Lauren Rabaino

Cities across the nation are facing the same problems. Loss of open space, increased traffic congestion, air pollution, unequal distribution of resources, and the loss of a sense of community are all overwhelming, and we suffer from their consequences every day. But there is one concept we assume to dig us out of this mess: sustainability.

I think it’s safe to say that the word “sustainability” wins the prize for buzzword of the year. But what is sustainability really? The problem is that sustainability is overtly ambiguous and there is no certification or grading scale. The concept of sustainability is essentially value-laden and therefore it’s not surprising that there are as many definitions of sustainability as there are people talking about it.

To see how badly it has been twisted, just look at the recent advertisements from corporations such as Wal-Mart and Shell gas that provide them with a phony green image. Do they really suppose we are idiotic enough to believe such forgery? The bad part is that these corporations know the average American will believe such deceptions and, even worse, they can claim to be sustainable and no one can stop them because sustainability has no rulebook. So before any of us watch another deceiving commercial or use this delicate word again, it is essential that we recognize its different connotations as to avoid getting lost in translation.

Since the Brundland Commission in 1983, the concept of sustainability has been readily embraced in many politically correct circles. Aside from its universal acceptance, there is much debate over what this mythical term actually means. The proceedings of the World Commission on Environment and Development in 1987 provides a succinct description of the term as “development that meets the needs of the present without compromising the ability of future generations to meet their own needs.” This definition is bland but superficially appealing. At least it references the future inhabitants of the planet! Then again, with so much uncertainty about the health of our planet’s ecosystems, is it prudent to guarantee that our generation’s actions will still leave reliable living systems for future generations?

Environmental educator David W. Orr puts sustainability into two categories: technological sustainability and ecological sustainability. Technological sustainability is the notion that every problem can be solved by technology, and it seems to get the most media attention. It includes expert interventions where high-profile international agreements are expected to fix the world’s complicated environmental troubles. Technological sustainability is simply a form of reductionism where we do a more efficient job of using up nature. It looks to professionals to refine the global interface between humans and nature, and in doing so, it neglects the most important elements of culture and community.

By contrast, ecological sustainability, which gets far less attention, is taking responsibility to find alternatives to the practices that got us into trouble in the first place. This means we must completely rethink transportation, economics, energy use, agriculture, city planning and more. Ecological sustainability limits the overall strain on the environment while suppressing the desires for excess material and technological possessions.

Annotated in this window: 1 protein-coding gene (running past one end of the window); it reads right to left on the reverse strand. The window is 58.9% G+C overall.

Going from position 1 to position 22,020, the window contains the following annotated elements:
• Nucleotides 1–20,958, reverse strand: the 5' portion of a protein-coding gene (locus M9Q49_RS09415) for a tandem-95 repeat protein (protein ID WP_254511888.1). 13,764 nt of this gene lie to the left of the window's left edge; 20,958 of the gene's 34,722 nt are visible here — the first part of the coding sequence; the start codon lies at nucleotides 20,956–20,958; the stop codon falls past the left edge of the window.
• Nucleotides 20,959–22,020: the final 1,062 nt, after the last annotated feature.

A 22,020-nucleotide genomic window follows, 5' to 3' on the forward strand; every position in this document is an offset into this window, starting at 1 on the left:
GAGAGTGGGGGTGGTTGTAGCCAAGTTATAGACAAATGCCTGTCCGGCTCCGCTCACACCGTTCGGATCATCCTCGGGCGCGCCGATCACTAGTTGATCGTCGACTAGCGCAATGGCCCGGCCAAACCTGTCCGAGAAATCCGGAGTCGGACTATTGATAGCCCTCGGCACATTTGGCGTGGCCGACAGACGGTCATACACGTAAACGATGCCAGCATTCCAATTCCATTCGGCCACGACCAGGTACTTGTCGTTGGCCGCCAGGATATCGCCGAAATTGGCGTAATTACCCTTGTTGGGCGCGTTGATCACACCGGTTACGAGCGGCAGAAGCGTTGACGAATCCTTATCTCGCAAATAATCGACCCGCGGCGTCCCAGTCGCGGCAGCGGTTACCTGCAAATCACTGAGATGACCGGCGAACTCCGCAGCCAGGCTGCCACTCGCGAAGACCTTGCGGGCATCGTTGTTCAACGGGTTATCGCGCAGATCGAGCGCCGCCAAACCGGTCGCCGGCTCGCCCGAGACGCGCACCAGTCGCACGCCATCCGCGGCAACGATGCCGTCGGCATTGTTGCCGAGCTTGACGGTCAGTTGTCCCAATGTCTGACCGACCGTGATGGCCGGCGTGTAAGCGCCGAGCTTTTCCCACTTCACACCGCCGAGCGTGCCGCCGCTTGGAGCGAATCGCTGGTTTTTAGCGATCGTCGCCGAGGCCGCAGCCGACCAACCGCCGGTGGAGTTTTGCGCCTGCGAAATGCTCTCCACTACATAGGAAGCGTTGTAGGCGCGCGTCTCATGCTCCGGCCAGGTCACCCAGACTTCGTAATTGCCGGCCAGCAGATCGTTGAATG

The concept of sustainability for many Americans is very different to people in other parts of the world. In a land of sprawling landscapes characterized by packaged developments and simulated settings, the United States has naturalized an ideology of competitive consumption. True sustainability has been lost in the whirlwind of “greenwashing” and political promises. The physical form of our nation is a direct manifestation of what is most valued in our culture. The extensive knowledge needed to build a LEED (Leadership in Energy and Environmental Design) certified building counts as valid knowledge, while the equally sophisticated information needed to grow food without pesticides may not.

UCLA urban planning professor Gilda Haas best described the idea of sustainability: “Building on the strength of people’s histories and cultures; that’s what sustainability is about. Building capacities, seeing their collective wisdom. Enabling. Making one’s expertise available. Mentoring. People seeing their potential in my eyes, reflected back at them . No one cares what color or age or class I am because I’m not trying to take over. I want to say ‘we,’ not ‘I.’”

So please, whether in class, at a cocktail party or in your professional career, remember that people associate sustainability with many different contexts. It is essential that it moves from its buzzword status and that people realize sustainability is geographical in its manifestation. After all, it is a combination of history, culture, people and customs, so its nature will be as varied as the geography of the globe.

Blake Hudelson is a city and regional planning senior and a Mustang Daily environmental columnist.

Leave a comment

Your email address will not be published. Required fields are marked *